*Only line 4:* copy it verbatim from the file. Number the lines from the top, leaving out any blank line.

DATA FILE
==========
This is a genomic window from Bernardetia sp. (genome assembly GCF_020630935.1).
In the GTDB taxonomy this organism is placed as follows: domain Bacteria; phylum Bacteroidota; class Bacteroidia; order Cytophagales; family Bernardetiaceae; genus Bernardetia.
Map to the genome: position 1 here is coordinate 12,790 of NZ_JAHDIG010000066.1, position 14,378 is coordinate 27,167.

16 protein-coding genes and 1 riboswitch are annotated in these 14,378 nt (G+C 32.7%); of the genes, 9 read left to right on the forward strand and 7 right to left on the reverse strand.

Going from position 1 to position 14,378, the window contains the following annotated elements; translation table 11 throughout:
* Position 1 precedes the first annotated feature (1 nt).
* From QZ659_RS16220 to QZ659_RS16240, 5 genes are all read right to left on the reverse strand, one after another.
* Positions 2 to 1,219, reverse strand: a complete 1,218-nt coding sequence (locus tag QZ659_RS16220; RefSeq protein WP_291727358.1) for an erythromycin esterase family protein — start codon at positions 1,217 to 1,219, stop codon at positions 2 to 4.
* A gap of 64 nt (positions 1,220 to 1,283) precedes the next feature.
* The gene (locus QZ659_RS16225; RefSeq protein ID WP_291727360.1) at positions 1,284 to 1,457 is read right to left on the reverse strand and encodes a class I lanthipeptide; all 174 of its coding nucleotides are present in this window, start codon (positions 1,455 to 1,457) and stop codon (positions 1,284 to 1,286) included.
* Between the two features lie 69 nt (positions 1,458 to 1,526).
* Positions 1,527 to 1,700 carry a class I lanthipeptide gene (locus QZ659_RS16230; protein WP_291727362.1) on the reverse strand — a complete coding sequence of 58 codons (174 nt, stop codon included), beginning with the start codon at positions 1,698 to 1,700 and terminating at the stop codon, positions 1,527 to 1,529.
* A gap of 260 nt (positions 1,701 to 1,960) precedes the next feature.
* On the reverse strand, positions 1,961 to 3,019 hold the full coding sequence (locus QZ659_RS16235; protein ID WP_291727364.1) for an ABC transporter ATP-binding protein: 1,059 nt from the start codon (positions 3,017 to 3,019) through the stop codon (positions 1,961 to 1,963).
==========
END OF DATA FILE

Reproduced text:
16 protein-coding genes and 1 riboswitch are annotated in these 14,378 nt (G+C 32.7%); of the genes, 9 read left to right on the forward strand and 7 right to left on the reverse strand.